Ph.D. Univ. of Massachusetts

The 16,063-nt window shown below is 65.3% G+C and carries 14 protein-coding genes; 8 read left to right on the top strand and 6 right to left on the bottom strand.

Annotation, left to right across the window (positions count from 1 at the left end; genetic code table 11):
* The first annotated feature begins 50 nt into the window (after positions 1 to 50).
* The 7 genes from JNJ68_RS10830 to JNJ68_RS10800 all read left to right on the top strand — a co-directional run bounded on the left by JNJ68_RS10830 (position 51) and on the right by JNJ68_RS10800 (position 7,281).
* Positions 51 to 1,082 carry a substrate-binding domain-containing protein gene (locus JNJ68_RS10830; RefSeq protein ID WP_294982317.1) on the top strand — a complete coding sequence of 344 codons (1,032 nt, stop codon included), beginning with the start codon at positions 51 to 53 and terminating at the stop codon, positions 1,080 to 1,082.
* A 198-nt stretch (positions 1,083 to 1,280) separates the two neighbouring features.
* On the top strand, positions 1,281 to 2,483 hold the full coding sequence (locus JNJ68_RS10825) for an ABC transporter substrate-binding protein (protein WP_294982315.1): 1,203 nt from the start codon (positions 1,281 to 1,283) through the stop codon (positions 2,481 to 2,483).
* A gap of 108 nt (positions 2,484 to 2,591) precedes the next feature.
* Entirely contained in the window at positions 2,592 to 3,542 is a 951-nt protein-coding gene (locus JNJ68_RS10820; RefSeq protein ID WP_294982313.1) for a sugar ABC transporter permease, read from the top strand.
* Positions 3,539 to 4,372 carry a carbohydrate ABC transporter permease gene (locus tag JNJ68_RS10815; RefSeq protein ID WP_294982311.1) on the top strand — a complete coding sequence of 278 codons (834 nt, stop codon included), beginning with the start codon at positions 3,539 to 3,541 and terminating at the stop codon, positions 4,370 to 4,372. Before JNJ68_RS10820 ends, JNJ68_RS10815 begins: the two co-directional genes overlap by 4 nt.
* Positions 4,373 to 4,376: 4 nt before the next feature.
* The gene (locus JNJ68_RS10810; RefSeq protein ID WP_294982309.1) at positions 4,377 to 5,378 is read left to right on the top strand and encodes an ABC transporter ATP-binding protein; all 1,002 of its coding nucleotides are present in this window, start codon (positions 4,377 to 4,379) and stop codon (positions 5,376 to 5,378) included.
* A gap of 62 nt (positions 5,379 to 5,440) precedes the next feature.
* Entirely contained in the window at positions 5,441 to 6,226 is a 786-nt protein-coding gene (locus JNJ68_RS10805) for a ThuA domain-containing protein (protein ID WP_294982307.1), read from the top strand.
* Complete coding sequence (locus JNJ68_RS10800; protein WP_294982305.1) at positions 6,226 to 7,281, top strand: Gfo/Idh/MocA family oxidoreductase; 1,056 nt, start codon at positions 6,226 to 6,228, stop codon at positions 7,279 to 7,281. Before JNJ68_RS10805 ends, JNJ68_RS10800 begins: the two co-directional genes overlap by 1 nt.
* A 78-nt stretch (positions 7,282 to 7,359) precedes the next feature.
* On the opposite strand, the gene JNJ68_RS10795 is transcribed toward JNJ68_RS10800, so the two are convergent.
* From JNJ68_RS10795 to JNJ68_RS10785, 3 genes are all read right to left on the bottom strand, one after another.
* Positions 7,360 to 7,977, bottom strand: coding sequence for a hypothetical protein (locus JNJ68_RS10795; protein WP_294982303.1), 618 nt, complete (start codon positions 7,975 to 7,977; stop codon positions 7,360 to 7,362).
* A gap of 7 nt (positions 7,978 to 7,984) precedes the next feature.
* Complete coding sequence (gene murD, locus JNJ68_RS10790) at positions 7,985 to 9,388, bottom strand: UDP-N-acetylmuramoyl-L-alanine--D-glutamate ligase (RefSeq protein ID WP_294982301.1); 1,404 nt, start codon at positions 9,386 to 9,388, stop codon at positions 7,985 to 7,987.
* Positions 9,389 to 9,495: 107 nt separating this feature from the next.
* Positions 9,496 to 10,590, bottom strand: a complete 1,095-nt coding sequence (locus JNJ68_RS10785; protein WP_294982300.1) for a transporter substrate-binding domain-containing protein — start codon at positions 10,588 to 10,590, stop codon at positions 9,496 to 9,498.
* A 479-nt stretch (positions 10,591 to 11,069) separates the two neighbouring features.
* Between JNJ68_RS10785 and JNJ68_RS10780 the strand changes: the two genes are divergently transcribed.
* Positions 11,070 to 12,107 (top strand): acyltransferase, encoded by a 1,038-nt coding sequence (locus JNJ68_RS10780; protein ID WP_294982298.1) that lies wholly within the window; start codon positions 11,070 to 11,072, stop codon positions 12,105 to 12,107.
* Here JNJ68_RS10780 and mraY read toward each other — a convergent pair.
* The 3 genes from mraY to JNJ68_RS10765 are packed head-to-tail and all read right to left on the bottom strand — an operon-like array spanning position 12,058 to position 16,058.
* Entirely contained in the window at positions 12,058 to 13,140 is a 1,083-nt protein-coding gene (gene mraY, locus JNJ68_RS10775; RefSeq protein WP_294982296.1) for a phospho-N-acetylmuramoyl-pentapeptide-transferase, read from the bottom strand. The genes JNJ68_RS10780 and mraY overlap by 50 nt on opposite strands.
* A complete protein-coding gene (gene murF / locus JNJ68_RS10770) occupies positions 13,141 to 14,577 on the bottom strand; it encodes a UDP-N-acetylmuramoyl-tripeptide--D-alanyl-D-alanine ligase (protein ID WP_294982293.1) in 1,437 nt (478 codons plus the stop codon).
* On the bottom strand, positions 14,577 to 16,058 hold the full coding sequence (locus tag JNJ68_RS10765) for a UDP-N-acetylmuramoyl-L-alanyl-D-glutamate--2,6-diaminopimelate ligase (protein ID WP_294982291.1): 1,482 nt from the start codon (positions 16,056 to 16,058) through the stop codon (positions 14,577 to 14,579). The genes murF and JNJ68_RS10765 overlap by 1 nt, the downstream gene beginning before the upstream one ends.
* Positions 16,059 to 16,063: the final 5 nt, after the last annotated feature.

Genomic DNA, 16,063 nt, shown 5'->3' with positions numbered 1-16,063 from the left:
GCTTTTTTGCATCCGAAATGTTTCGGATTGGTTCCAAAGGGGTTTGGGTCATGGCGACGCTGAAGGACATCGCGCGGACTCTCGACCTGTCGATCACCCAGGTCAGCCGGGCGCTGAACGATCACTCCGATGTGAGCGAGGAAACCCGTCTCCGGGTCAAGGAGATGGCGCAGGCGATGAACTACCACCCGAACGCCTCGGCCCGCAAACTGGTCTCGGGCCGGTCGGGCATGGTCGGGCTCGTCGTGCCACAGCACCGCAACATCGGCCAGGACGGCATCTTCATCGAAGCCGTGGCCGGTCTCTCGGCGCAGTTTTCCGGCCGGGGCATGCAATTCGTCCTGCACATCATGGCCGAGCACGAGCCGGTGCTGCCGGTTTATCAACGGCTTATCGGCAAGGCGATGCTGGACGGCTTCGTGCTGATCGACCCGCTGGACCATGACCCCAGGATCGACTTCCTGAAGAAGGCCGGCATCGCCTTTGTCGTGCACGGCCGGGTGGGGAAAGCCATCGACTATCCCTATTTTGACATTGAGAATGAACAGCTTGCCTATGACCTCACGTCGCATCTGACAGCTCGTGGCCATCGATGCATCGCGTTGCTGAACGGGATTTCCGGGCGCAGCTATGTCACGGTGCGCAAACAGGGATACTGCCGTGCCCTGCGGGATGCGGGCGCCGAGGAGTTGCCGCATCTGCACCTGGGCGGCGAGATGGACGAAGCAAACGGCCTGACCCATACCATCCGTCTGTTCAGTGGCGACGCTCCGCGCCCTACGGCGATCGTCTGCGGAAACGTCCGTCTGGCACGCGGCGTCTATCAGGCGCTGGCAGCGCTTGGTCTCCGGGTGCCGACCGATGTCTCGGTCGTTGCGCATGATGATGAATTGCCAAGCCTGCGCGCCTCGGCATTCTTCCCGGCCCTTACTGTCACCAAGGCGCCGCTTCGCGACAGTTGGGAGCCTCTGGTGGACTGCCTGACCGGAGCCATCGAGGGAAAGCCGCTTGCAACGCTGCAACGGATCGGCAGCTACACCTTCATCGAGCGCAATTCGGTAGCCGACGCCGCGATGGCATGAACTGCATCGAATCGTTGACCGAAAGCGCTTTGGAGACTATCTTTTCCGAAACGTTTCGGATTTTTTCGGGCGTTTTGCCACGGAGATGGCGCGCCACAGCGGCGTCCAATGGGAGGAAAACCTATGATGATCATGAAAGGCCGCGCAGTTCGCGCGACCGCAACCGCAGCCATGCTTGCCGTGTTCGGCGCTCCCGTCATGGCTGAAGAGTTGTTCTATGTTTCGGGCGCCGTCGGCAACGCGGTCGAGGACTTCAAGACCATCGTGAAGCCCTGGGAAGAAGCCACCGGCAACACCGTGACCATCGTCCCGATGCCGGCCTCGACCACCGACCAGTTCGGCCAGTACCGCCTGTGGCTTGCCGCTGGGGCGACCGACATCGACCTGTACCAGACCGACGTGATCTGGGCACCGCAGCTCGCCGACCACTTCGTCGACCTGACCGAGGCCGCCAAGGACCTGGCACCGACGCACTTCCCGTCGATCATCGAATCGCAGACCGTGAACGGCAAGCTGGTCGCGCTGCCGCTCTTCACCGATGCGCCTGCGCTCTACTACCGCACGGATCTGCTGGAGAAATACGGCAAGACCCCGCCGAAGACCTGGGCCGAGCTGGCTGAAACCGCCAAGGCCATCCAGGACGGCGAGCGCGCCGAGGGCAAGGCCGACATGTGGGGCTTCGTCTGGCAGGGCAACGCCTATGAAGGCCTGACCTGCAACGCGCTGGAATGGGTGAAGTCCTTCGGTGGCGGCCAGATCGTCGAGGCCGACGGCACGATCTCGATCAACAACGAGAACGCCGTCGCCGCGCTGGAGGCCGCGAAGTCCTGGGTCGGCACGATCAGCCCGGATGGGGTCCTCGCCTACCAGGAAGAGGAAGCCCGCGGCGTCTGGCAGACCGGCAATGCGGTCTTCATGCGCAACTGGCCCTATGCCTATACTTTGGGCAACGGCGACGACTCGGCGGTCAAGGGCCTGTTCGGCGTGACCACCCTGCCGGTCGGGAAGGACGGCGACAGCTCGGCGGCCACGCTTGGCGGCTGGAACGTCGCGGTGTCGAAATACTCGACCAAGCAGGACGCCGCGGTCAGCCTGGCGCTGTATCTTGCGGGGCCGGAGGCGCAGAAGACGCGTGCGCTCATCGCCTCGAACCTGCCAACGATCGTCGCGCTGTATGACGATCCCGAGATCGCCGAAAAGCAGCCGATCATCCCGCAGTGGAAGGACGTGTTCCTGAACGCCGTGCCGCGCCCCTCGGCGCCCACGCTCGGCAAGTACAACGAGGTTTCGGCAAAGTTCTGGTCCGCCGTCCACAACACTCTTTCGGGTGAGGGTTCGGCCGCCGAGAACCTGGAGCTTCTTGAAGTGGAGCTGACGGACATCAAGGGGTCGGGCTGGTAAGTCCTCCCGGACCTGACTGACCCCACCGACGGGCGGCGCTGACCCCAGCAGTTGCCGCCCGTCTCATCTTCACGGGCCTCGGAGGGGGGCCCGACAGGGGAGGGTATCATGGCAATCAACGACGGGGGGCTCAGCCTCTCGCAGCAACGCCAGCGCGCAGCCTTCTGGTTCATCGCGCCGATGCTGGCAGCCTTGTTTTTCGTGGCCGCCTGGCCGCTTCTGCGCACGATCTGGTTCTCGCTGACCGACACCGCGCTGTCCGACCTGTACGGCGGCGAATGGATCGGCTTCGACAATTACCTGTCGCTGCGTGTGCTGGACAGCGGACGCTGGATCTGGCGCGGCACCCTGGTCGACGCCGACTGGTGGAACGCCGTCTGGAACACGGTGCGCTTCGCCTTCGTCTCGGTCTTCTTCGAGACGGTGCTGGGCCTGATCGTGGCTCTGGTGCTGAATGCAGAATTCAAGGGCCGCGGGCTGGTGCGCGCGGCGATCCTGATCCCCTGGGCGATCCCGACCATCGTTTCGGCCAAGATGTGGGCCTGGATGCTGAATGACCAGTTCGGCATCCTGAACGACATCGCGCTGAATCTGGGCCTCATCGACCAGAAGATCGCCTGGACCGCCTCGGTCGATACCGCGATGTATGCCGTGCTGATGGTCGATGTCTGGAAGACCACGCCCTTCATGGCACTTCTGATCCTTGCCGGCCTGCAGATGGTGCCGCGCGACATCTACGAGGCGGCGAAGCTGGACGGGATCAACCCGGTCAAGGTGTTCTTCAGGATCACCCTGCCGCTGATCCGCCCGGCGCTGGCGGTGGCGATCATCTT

MicroRNAs (miRNAs) are 22-nucleotide noncoding RNAs involved in the differentiation, development, and function of cells in the body by targeting the 3'- untranslated regions (UTR) of mRNAs for degradation or translational inhibition. miRNAs not only affect gene expression inside the cells but also, when sorted into exosomes, systemically mediate the communication between different types of cells. Neurodegenerative diseases (NDs) are age-associated, chronic neurological diseases characterized by the aggregation of misfolded proteins, which results in the progressive degeneration of selected neuronal population(s). The dysregulation of biogenesis and/or sorting of miRNAs into exosomes was reported in several NDs, including Huntington's disease (HD), Parkinson's disease (PD), amyotrophic lateral sclerosis (ALS), and Alzheimer's disease (AD). Many studies support the possible roles of dysregulated miRNAs in NDs as biomarkers and therapeutic treatments. Understanding the molecular mechanisms underlying the dysregulated miRNAs in NDs is therefore timely and important for the development of diagnostic and therapeutic interventions. In this review, we focus on the dysregulated miRNA machinery and the role of RNA-binding proteins (RBPs) in NDs. The tools that are available to identify the target miRNA-mRNA axes in NDs in an unbiased manner are also discussed.